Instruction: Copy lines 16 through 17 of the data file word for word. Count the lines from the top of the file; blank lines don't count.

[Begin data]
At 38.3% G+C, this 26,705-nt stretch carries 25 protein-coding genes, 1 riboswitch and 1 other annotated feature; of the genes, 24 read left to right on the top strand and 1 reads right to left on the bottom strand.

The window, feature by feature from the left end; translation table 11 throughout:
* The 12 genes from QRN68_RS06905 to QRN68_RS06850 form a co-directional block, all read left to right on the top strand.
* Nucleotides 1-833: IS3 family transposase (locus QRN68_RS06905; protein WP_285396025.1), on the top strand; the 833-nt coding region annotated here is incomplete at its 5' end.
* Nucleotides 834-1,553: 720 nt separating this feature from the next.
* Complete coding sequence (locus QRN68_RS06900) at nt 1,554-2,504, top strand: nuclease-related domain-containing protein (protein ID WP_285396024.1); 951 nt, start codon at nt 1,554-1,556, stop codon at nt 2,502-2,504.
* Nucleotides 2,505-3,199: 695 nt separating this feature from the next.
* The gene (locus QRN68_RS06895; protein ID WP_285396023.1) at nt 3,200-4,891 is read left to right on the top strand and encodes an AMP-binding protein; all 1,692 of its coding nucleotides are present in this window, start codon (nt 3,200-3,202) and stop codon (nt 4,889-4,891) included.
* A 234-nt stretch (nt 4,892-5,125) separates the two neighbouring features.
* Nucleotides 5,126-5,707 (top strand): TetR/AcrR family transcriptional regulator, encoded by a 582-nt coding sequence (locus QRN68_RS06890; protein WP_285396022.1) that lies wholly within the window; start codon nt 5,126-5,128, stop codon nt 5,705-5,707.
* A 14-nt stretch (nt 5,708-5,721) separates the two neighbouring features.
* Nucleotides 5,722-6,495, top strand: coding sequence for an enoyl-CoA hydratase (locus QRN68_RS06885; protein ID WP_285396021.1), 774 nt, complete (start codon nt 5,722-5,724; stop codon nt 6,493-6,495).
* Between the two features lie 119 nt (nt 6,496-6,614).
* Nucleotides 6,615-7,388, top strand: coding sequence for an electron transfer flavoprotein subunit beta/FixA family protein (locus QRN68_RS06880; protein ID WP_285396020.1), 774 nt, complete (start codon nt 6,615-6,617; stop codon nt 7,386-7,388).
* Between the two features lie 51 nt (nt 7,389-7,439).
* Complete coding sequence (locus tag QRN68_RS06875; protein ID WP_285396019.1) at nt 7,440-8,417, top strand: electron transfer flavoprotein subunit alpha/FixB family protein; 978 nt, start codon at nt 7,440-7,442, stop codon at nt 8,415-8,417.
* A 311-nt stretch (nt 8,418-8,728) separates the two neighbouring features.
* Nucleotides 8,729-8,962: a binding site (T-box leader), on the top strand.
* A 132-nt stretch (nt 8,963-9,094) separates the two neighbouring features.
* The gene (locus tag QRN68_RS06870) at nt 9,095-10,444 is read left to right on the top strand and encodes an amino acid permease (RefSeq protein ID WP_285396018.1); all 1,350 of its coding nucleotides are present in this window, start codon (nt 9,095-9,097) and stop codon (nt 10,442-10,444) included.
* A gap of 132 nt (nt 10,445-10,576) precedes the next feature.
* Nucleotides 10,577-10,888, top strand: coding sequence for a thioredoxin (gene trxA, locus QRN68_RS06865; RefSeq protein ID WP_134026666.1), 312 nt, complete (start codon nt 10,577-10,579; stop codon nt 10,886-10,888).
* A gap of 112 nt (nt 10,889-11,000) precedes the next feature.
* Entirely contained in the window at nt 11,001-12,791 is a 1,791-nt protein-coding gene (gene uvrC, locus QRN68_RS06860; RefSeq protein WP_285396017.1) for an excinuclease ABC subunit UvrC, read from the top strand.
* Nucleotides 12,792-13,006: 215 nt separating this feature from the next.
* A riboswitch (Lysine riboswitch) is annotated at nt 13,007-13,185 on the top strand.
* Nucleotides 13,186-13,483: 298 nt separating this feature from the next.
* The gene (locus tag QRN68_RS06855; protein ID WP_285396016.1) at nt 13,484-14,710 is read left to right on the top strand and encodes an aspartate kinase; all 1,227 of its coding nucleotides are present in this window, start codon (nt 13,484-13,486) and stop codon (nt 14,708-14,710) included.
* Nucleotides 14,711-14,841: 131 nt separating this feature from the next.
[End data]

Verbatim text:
* Complete coding sequence (locus tag QRN68_RS06875; protein ID WP_285396019.1) at nt 7,440-8,417, top strand: electron transfer flavoprotein subunit alpha/FixB family protein; 978 nt, start codon at nt 7,440-7,442, stop codon at nt 8,415-8,417.
* A 311-nt stretch (nt 8,418-8,728) separates the two neighbouring features.